Victorian Diamond Jewellery
19th century England was very much the centre of the diamond world, primarily due to the extent of the British Empire. Queen Victoria was Empress of India, where most of the world’s most famous diamonds originated, and South Africa was to become of of the major sources of rough diamonds from the 1860s onwards.
The “Diamond Rush” that grew in South Africa in that era led to a greatly expanded supply chain, and, alongside developments in cutting techniques, allowed for more diamonds (and larger diamonds!) to become commonplace. The new wealthy upper and middle classes could finally aspire to own something that preciously had been the preserve of Royalty.
The Victorian reign is normally divided into three categories, which begins with her ascension to the throne in 1837, and ends with her death in 1901. It was a time of great social, scientific and cultural chamge, going from candlelight and horse drawn carriages to electrification and motor vehicles. The dates are Early or Romantic Period (1837-60), The Grand Period (1860-85) and the Aesthetic Period (1885-1901). Diamond jewellery is mostly in the latter two categories.
The Romantic Period is so called because of the charm of a young Queen and the nations adoration of her, as well as her love for her husband. With industrialisation, much jewellery began to be mass produced, and was not always hand made. In the 1850s, gold was scarce, so a lot of the jewellery produced was actually gold-plated, but the Californian gold rush reinvigorated the world’s supply, and gold came back into fashion. Jewellery commonly features clusters of pearls, eyes, anchors, crosses, arrows, love knots, serpents, garters or buckles, vines and leaves.
The Grand Period began with the death of Prince Albert, plnunging the Queen and the country into mourning. One finds a lot of jet and onyx jewellery in this era. Diamond jewellery from the Grand Period typically has a lot of floral motifs and decorations, and is large in scale; one sees, for example, large corsage ornaments, long drop earrings, big brooches. They will usually have large clusters of smaller stones, to create the impression of a big diamond, and lots of sparkle.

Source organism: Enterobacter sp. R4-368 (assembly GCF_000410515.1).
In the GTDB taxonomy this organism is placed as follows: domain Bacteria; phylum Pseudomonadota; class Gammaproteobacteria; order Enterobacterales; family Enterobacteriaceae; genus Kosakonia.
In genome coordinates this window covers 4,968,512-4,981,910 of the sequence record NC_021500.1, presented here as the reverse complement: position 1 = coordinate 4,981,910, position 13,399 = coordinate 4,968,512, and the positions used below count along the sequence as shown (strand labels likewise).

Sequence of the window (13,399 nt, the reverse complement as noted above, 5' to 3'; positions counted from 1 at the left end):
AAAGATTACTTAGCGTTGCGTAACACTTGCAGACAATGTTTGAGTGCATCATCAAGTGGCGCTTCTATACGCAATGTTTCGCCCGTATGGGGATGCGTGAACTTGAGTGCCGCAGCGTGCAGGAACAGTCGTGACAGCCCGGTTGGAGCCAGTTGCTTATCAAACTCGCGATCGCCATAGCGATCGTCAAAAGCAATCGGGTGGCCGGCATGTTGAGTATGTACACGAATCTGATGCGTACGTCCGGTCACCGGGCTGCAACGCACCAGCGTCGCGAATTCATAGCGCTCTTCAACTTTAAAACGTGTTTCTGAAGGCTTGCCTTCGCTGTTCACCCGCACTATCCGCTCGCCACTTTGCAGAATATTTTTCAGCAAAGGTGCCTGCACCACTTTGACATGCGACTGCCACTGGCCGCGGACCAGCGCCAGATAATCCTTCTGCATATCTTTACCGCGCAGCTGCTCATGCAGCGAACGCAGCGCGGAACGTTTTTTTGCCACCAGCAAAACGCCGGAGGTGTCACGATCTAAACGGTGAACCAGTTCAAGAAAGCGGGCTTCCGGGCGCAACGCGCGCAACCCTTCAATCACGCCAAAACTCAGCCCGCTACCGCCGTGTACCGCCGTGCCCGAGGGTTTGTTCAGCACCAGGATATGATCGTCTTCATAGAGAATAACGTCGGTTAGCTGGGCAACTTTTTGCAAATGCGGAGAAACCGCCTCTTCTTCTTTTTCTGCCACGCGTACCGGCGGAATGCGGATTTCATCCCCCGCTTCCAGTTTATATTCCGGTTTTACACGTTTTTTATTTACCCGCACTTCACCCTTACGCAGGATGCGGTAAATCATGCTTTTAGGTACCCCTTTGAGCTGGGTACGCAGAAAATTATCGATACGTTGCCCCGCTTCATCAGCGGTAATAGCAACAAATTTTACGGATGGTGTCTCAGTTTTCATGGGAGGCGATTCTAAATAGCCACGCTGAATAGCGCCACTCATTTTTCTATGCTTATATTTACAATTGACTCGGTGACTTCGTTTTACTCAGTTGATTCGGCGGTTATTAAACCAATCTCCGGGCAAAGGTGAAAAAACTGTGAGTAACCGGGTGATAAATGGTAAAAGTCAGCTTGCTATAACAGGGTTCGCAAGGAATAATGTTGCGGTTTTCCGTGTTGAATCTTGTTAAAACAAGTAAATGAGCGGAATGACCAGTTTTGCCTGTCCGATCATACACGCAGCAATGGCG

Aesthetic Period Victorian pieces are more refined, in keeping with the Aesthetic Movement that was in vogue at the time. These pieces have simpler lines, and are less fussy. The diamonds used are generally larger, and fewer diamonds are used.
The most common items one finds are rings, brooches and necklaces. Tiaras were only for rare occasions, as were hair ornaments. Sometimes one would own a parure, a suite of jewellery such as a matching set of earrings, ring, brooch, necklace and two bracelets. Demi-parures, featuring only a few of the above items, also exist. These normally came in beautiful fitted cases.
Most of the settings in early and mid Victorian jewellery were silver fused on top of a gold base. As we enter the mid and late Victorian era goldsmiths started using platinum on a gold base, before finally moving to just platinum in the early 20th century.
With very old cut diamonds, cutters used the natural shape of the diamond crystal as the outline of the polished diamond, so often one will find old cuts with an irregular or squared outline. This gives great dispersion and fire, and a lovely warm glow to the diamond. They sparkle in a soft, charming way, and are not as “twinkly” as a modern (post-1920) diamond.